Philippe Streiff

Philippe Streiff was a Formula 1 driver and Le Mans podium finisher whose career was cut short after a testing accident left him paralysed

Philippe Streiff was a French F3 champion whose time in Formula 1 was cut short in 1989 after a severe crash in testing for AGS, which left him quadriplegic.

It was the end of a driving career that saw him finish second at Le Mans, and drive for Liger and Tyrrell in F1, but after three years in hospital, the Frenchman returned to racing. He organised the annual Bercy karting event, developed driving aids for handicapped drivers, and was involved in a bid to buy Liger. Strieff was also a regular visitor to grands prix until his death in December 2022 at the age of 67.

Success in Formula 3 and at Le Mans

Already 22 years old when he won the 1977 Volant Motul scholarship at Nogaro and started racing, Philippe Streiff won his Formula Renault debut a year later in front of the French Grand Prix crowd. He graduated to European Formula 3 in 1979 and twice finished fourth having switched from Renault-power to the more conventional Toyota engine.

A winner in Zolder’s 1980 European F3 race, he returned to the national series to clinch the 1981 French F3 Championship with an Ecurie Motul Nogaro Martini MK34-Alfa Romeo. He was second in the 1981 Le Mans 24 Hours with a Rondeau M379C-Ford, Jean-Louis Schlesser and Jacky Haran.

Streiff graduated to the European Formula 2 Championship in 1982 with AGS and proved a perennial thorn to the better funded works teams. On the podium nine times in the final three years of the category, he finally won the very last F2 race at a wet Brands Hatch in 1984. That year also included a third place finish at Le Mans in John Fitzpatrick’s Skoal Bandit Porsche 956 and his GP debut in Portugal with a third works Renault RE50.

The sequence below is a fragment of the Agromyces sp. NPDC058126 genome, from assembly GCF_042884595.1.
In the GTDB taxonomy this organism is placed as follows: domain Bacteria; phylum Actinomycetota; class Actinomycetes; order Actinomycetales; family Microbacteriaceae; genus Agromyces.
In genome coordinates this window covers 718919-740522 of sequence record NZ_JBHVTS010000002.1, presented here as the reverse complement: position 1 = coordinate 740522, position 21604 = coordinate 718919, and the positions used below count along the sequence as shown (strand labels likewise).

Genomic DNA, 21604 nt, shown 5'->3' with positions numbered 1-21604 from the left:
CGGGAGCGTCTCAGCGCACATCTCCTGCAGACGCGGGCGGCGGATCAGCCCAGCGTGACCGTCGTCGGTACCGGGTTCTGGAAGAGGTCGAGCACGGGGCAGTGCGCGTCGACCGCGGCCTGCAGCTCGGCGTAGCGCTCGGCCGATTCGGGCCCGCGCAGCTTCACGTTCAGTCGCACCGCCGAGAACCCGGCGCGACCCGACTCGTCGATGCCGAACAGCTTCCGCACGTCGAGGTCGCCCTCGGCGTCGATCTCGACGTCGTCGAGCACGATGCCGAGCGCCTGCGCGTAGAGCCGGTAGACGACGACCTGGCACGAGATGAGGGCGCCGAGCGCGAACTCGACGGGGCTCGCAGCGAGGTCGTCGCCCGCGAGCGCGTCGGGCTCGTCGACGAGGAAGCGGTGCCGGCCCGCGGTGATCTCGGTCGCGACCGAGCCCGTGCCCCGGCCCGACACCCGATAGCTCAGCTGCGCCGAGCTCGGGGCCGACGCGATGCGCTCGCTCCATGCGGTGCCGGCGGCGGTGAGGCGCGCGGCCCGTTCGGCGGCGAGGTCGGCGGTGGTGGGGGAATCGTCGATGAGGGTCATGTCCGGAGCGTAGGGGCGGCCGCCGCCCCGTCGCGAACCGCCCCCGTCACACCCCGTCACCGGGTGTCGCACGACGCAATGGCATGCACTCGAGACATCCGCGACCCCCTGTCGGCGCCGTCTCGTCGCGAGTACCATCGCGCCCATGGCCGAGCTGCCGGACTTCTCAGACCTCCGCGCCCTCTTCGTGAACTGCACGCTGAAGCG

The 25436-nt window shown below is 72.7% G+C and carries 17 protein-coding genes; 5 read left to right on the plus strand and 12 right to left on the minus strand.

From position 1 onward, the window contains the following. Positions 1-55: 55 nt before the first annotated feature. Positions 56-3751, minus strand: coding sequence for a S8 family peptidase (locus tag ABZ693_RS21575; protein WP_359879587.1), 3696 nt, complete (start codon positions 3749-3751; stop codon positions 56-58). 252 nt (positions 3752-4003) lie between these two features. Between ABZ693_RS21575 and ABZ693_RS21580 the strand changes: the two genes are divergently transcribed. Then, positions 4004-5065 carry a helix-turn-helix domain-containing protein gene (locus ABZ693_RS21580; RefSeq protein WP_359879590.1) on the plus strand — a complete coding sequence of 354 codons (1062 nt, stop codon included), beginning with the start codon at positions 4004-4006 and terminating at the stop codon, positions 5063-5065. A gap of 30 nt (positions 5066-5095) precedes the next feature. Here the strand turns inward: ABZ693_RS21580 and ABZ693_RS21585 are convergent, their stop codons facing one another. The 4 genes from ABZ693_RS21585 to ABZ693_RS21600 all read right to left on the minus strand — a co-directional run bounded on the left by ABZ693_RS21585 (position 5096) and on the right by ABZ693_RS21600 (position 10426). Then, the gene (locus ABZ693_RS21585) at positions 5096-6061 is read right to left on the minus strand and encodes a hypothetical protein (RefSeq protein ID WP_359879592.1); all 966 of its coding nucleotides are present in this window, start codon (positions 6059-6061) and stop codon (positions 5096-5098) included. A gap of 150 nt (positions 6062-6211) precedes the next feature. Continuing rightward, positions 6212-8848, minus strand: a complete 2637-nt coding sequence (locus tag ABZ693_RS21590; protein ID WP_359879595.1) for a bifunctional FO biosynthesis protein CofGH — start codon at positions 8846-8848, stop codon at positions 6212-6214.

Formula 1 regular with Ligier and Tyrrell

He remained with AGS for the first year of F3000 in 1985. Third at Zandvoort was the best of five points’ scores and he joined Ligier at that year’s Italian GP after Andrea de Cesaris was fired following one accident too many. His Ligier JS25-Renault started from an impressive fifth position at Brands Hatch and Streiff ended the season by finishing third in Australia despite crashing into second placed team-mate Jacques Laffite during the closing laps.

Streiff signed for Tyrrell in 1986 and his Renault-powered car was classified sixth in Britain and fifth in Australia after an error-prone season. Joined by Jonathan Palmer for 1987, Streiff lacked the consistency of the Englishman and was generally outperformed by his team-mate.

Return to AGS and accident

He returned to AGS for 1988 (Henri Julien’s privateers now an F1 concern) and had his moments. He ran fifth in Canada but the team was hampered by dwindling and inadequate funding. No matter, Streiff remained as part of an expanded two-car line-up for 1989 but he crashed while testing prototype wheels at Rio de Janeiro in March 1989. His car rolled several times and the roll-hoop was ripped off in the violent crash at Jacarepagua. The back injuries he sustained left him paralysed and in hospital for three years as he recuperated.

Since returning home in 1992, Streiff established the annual Bercy karting event, scene of the final duel between Ayrton Senna and Alain Prost in 1993. At that time, he was already developing and testing a joystick-controlled car and in 1995, became the first person to pass a driving test using the system. He continued work on adapting cars for disabled drivers.

Streiff’s death, at rthe age of 67, was announced on December 23, 2022.

Non Championship Races